May 27, 2013 02:15:38 GMT
Angelina, her father and her brother spent time with Debbie before the 61-year-old woman died at Palomar Hospital Sunday, May 26.
Sad news comes from actress Angelina Jolie and her family. Just a few weeks after revealing her brave decision to undergo a preventive double mastectomy, the mother of six lost her aunt Debbie Martin to breast cancer. Debbie died at Palomar Hospital in Escondido, Calif. Sunday, May 26 at about 1:50 A.M. She was 61.
According to Debbie's husband Ron Martin, the "Salt" actress, her father Jon Voight and her brother James Haven spent time with the ailing Debbie in her final days. "Angelina has been in touch throughout the week and her brother Jamie has been with us, giving his support day by day," Ron told E! News. "They both loved Debbie very much and although Angie is not able to come right now she has sent her love and support which was very nice."
"We have seen Angelina a number of times since Debbie was diagnosed with breast cancer," Ron continued, "And Debbie and I were both very proud of her recent decision to have the double mastectomy and to do everything she can to keep her family from having to go through what we've been through."
"Angelina's father Jon Voight has also been tremendously supportive - he came down to see Debbie last Sunday and spent the whole day, talking with her and sharing his love and I know Debbie really enjoyed seeing him and talking with him."
Debbie was the younger sister of Angelina's mother, actress Marcheline Bertrand, who died of ovarian cancer in 2007 at the age of 56. Marcheline also battled breast cancer. Moreover, Angelina's maternal grandmother, Lois, was diagnosed with ovarian cancer as well. She lost her courageous battle against the illness at 45.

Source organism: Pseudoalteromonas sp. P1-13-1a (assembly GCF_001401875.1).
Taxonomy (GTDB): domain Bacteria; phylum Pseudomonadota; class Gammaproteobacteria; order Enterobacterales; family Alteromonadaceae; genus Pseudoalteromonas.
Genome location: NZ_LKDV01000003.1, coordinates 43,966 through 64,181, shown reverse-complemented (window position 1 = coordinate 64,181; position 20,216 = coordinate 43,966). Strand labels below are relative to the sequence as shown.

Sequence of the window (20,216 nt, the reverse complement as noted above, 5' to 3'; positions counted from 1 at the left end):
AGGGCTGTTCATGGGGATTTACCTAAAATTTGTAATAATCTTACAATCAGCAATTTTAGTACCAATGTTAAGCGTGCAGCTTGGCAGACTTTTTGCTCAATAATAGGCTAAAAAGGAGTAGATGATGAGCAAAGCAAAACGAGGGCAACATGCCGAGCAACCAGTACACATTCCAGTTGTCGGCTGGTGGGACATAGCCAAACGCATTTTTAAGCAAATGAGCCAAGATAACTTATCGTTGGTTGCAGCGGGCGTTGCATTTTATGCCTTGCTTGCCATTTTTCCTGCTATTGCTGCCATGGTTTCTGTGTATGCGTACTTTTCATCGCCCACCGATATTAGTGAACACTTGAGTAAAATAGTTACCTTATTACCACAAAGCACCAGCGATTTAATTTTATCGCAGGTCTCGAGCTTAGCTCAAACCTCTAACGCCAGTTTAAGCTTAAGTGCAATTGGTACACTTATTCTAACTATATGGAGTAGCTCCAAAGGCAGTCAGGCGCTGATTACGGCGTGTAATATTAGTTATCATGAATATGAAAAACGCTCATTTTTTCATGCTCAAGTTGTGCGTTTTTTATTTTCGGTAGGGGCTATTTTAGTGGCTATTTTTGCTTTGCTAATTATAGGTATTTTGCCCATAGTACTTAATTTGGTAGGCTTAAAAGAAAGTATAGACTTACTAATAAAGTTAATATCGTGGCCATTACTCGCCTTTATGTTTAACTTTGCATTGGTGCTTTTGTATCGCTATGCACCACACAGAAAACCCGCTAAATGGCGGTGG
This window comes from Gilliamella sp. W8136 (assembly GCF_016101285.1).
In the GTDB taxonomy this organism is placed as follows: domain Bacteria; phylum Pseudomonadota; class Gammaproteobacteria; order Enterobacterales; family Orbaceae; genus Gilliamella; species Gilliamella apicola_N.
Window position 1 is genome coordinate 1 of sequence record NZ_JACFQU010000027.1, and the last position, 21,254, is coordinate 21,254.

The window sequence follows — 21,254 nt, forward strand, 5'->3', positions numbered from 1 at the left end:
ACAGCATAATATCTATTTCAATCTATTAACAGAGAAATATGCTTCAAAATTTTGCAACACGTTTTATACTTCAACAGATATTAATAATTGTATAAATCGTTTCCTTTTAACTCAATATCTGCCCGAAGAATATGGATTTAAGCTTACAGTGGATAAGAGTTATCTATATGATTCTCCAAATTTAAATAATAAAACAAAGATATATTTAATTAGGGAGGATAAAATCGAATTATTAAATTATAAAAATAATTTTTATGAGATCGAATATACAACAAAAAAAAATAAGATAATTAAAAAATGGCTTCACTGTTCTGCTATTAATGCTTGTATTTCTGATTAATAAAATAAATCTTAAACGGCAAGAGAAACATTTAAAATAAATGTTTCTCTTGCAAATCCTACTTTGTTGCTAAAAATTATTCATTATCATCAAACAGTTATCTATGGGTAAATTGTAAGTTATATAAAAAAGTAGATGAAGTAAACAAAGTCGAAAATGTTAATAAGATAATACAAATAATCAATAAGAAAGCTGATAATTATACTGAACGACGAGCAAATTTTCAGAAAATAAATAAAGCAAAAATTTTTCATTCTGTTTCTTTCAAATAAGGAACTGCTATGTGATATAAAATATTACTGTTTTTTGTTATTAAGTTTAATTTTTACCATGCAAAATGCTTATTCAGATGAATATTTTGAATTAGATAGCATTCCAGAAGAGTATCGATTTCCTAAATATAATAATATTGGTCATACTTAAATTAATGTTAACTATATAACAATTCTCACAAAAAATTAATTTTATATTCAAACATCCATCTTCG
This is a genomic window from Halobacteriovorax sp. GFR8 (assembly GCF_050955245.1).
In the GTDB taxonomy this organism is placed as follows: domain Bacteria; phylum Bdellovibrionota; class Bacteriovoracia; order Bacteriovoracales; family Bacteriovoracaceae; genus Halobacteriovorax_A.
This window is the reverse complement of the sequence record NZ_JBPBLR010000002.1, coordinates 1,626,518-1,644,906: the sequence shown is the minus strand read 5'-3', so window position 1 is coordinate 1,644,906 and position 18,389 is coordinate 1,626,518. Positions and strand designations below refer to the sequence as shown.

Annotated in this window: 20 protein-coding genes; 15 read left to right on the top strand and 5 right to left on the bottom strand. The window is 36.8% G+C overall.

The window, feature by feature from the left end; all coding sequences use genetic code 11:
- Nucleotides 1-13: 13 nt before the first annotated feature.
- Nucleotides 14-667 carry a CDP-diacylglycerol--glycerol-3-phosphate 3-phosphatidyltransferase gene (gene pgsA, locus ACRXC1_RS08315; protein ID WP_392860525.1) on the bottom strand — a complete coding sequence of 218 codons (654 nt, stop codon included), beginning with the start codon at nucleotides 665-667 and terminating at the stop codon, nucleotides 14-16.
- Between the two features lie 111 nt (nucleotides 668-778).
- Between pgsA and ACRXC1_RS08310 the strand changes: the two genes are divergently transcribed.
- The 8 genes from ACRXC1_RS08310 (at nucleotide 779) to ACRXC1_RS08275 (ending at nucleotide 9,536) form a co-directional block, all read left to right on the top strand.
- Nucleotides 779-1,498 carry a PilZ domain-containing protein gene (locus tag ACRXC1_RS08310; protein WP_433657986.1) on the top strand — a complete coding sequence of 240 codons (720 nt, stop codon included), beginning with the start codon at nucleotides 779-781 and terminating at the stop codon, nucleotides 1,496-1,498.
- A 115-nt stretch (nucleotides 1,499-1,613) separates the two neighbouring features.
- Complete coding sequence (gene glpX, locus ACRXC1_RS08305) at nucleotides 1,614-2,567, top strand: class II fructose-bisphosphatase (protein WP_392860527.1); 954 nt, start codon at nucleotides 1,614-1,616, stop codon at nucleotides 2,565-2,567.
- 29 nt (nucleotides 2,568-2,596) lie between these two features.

Besides her husband, Debbie is survived by two sons Chris and Cory Martin.
Angelina Jolie revealed in a moving article titled "My medical Choice" on New York Times about her double mastectomy. She decided to go under the knife after finding out that she carried a "faulty" gene that sharply increased her risk of breast cancer up to 87% and ovarian cancer up to 50%.
"The decision to have a mastectomy was not easy. But it is one I am very happy that I made. ... I can tell my children that they don't need to fear they will lose me to breast cancer," she said. "And they know that I love them and will do anything to be with them as long as I can."
"On a personal note, I do not feel any less of a woman. I feel empowered that I made a strong choice that in no way diminishes my femininity," she added, explaining that she decided to go public with her story "because there are many women who do not know that they might be living under the shadow of cancer." She said, "It is my hope that they, too, will be able to get gene tested, and that if they have a high risk they, too, will know that they have strong options."